DIY-savvy mum saves over £300 on hot tub shelter after building her own using bargains

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Mum-of-two Simone Fennelly from Essex told money-saving community LatestDeals.co.uk she decided to create a hot tub shelter after weeks of enjoying the sun in her garden during lockdown. The 35-year-old said the family were thinking about all the places they would rather be during lockdown but couldn’t. Instead, the family focussed on making their garden look more inviting, which included having a structure over the hot tub.

Simone, who posted on Instagram as fenn.fam, said once the weather began to cool down and become more autumnal they wanted to keep the hot tub more protected.

The mum of two children aged 10 and seven said she started looking online for a shelter and noticed how expensive they were.

She said: “I searched online to see how much these types of structures would cost and the prices were so high – for the type I wanted it would set me back £500!

“I just laughed as, for what they were, I was not ever going to pay that amount of money.

“Instead, I made a sketch based on a couple I’d seen and the kids added some bits, such as a step for Aimee and towel hooks for Keira.

“And of course John wanted somewhere to keep a drink cold.”

Once Simone confirmed the design, she began shopping for supplies.

She looked on Wickes’ website and ordered two standard fence panels for £54 which were 6x6ft.

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She added: “Those wanting to do a similar project may prefer to get one 6x6ft panel and two 3x3ft panels, but it’s cheaper to buy the two 6x6ft panels and chop it in half!”

Simone also bought a packet of roof battens for £32, a large tin of fence paint for £21 and decking screws for £6.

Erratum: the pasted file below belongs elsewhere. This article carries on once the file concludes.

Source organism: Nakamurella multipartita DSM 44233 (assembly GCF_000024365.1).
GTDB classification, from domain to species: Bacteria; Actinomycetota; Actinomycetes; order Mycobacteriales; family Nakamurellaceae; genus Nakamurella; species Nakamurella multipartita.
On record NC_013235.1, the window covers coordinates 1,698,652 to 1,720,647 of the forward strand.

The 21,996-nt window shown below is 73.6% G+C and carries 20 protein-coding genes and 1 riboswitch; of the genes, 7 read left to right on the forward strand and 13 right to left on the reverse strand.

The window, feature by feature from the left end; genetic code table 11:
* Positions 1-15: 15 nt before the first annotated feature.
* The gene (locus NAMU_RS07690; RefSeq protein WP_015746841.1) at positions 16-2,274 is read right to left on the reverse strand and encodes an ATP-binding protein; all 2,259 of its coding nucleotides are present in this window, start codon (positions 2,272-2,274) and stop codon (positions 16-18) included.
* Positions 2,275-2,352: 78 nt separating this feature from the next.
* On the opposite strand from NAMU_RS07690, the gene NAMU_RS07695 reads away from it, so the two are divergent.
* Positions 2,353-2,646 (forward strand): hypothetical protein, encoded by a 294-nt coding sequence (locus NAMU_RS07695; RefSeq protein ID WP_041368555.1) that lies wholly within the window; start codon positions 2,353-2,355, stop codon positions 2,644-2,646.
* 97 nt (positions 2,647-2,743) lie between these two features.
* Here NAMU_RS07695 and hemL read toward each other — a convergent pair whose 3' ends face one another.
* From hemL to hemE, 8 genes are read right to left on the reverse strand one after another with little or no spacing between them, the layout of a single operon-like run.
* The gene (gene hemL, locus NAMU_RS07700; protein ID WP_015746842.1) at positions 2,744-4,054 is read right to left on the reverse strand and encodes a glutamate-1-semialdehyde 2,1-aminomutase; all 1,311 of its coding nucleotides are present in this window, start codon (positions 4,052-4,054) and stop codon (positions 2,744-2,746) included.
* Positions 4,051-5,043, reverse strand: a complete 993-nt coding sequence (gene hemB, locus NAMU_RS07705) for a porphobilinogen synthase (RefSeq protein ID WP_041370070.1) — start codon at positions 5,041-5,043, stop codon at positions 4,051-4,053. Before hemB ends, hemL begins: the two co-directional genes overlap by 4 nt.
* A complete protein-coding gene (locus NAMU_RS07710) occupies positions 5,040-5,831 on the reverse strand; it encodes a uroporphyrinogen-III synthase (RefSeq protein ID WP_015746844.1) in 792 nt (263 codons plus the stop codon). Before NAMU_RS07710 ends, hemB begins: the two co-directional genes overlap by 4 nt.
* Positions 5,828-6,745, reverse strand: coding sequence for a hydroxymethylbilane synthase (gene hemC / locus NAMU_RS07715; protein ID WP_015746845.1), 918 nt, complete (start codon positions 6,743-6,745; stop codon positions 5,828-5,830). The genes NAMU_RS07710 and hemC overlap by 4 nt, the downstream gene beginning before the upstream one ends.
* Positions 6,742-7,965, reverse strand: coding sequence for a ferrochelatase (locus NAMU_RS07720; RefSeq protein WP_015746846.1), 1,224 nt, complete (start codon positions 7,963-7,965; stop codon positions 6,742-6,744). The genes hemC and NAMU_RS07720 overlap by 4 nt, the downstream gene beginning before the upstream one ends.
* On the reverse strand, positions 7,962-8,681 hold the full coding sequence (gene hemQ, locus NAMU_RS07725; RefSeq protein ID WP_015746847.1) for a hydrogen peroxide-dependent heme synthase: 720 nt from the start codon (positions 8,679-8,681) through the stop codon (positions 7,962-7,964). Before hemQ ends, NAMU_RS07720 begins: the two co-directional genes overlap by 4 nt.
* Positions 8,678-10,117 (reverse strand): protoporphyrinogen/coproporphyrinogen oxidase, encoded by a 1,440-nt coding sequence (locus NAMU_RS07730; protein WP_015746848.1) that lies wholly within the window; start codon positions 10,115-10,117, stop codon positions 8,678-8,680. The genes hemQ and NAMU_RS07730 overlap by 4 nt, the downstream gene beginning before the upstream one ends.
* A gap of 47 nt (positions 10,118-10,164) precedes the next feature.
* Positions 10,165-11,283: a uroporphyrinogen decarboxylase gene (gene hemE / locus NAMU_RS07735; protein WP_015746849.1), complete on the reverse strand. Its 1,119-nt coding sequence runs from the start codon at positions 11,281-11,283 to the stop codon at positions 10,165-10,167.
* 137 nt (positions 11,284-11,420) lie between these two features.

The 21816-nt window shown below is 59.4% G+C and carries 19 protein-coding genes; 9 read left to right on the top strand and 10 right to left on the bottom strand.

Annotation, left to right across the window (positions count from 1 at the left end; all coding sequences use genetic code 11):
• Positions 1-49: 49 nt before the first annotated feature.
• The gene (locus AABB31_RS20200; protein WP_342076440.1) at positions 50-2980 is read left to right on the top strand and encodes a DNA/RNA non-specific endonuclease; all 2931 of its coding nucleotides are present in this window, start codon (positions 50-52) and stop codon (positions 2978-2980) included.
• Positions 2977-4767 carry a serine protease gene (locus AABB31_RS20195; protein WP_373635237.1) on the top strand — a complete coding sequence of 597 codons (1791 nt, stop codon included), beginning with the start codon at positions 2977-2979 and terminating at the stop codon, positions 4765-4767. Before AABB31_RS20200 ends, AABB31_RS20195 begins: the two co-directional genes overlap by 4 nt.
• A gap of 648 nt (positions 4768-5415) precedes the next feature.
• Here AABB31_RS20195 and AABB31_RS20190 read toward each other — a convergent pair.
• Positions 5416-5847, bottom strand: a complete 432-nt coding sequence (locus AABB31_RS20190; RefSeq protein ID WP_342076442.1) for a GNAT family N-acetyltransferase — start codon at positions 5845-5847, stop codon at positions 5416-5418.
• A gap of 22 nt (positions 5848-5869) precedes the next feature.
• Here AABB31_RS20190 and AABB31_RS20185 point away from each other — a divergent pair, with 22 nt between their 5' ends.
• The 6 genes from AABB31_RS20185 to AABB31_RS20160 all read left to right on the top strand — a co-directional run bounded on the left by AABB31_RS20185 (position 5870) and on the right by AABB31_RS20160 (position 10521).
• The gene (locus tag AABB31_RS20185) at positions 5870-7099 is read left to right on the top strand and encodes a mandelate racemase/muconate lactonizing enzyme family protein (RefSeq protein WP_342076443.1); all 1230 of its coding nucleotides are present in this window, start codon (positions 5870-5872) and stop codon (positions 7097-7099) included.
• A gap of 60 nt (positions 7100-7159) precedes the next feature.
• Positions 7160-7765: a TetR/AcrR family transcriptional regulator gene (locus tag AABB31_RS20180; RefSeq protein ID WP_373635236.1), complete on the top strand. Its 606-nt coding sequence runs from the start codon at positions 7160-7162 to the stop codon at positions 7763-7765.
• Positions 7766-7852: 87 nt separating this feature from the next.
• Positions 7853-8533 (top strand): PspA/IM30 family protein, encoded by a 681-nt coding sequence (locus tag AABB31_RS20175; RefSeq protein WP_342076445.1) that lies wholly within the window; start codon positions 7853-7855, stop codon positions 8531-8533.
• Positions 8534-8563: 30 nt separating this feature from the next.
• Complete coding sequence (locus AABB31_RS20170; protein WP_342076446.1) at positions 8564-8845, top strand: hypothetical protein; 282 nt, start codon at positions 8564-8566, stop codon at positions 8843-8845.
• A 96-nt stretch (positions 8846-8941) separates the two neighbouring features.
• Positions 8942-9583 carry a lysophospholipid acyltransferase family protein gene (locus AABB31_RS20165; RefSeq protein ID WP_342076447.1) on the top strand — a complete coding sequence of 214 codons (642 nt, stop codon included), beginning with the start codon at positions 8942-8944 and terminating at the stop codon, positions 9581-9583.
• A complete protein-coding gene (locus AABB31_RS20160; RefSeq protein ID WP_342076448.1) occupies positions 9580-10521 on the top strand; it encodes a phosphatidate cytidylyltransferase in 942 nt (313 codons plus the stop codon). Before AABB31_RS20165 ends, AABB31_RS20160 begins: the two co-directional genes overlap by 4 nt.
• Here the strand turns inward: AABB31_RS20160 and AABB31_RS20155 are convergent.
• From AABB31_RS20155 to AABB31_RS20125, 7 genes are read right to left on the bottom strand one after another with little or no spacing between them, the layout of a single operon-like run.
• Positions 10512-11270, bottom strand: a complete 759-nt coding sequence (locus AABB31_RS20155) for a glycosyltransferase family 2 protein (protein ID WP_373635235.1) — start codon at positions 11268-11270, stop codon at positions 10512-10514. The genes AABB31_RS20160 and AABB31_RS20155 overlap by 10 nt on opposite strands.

The DIY-savvy mum saved money on timber by using off cuts leftover from another project and some her dad had.

She also had rubber floor mats that she recovered when a local business was being refurbished.

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The solar garden string lights were already in the garden.

After gathering her supplies, Simone began building the structure.

First, she removed the curved part off the top of one fence panel to use later on.

She then made a frame around the fence panel and cut the second fence panel in half to make the sides.

The curved part from the first panel was put on top of the bottom half of the second panel, so both side panels had a neat, curved top.

Simone’s next step was to frame the side panels to the height of a full panel.

She explained: “Then I framed the roof and floor. To add support I added corner struts.

“A centre post was added across the roof for strength. I cut the floor mats to size and fitted them.

“Then, I added the roof slats. I painted the entire structure in a slate grey colour, using two coats.

“With leftover battens and slats from the main project I made steps.

“Then I measured the space, made a batten frame and added slats to cover the frame. This was also painted grey.”

Lights were added around the roof slats and onto one of the posts with hooks.

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